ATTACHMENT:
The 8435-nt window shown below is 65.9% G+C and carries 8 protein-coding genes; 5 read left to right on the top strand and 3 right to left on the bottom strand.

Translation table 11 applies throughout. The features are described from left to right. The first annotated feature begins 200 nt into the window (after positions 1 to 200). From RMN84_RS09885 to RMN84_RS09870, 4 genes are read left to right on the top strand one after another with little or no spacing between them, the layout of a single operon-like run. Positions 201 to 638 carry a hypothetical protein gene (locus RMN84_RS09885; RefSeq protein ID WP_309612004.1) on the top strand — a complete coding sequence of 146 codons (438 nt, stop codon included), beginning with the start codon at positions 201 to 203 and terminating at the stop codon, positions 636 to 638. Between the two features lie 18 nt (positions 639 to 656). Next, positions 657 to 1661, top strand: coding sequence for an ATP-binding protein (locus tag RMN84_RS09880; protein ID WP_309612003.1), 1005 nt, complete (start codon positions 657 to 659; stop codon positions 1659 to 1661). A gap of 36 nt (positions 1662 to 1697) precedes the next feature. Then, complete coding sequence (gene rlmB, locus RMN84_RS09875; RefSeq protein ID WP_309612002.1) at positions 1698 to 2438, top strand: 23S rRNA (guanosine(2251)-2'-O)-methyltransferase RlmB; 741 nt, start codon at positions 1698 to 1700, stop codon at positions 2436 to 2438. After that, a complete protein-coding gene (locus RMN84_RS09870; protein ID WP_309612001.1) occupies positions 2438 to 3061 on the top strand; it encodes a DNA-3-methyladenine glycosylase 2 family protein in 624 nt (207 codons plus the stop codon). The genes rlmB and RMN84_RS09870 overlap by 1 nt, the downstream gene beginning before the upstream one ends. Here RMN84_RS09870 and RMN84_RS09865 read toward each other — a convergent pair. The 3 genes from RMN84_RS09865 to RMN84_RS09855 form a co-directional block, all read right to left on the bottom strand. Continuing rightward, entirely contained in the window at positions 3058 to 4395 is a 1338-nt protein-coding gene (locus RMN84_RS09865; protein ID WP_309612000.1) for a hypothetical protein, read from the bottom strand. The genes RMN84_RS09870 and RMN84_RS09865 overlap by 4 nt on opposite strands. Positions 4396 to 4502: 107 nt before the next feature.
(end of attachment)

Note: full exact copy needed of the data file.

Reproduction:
The 8435-nt window shown below is 65.9% G+C and carries 8 protein-coding genes; 5 read left to right on the top strand and 3 right to left on the bottom strand.

Translation table 11 applies throughout. The features are described from left to right. The first annotated feature begins 200 nt into the window (after positions 1 to 200). From RMN84_RS09885 to RMN84_RS09870, 4 genes are read left to right on the top strand one after another with little or no spacing between them, the layout of a single operon-like run. Positions 201 to 638 carry a hypothetical protein gene (locus RMN84_RS09885; RefSeq protein ID WP_309612004.1) on the top strand — a complete coding sequence of 146 codons (438 nt, stop codon included), beginning with the start codon at positions 201 to 203 and terminating at the stop codon, positions 636 to 638. Between the two features lie 18 nt (positions 639 to 656). Next, positions 657 to 1661, top strand: coding sequence for an ATP-binding protein (locus tag RMN84_RS09880; protein ID WP_309612003.1), 1005 nt, complete (start codon positions 657 to 659; stop codon positions 1659 to 1661). A gap of 36 nt (positions 1662 to 1697) precedes the next feature. Then, complete coding sequence (gene rlmB, locus RMN84_RS09875; RefSeq protein ID WP_309612002.1) at positions 1698 to 2438, top strand: 23S rRNA (guanosine(2251)-2'-O)-methyltransferase RlmB; 741 nt, start codon at positions 1698 to 1700, stop codon at positions 2436 to 2438. After that, a complete protein-coding gene (locus RMN84_RS09870; protein ID WP_309612001.1) occupies positions 2438 to 3061 on the top strand; it encodes a DNA-3-methyladenine glycosylase 2 family protein in 624 nt (207 codons plus the stop codon). The genes rlmB and RMN84_RS09870 overlap by 1 nt, the downstream gene beginning before the upstream one ends. Here RMN84_RS09870 and RMN84_RS09865 read toward each other — a convergent pair. The 3 genes from RMN84_RS09865 to RMN84_RS09855 form a co-directional block, all read right to left on the bottom strand. Continuing rightward, entirely contained in the window at positions 3058 to 4395 is a 1338-nt protein-coding gene (locus RMN84_RS09865; protein ID WP_309612000.1) for a hypothetical protein, read from the bottom strand. The genes RMN84_RS09870 and RMN84_RS09865 overlap by 4 nt on opposite strands. Positions 4396 to 4502: 107 nt before the next feature.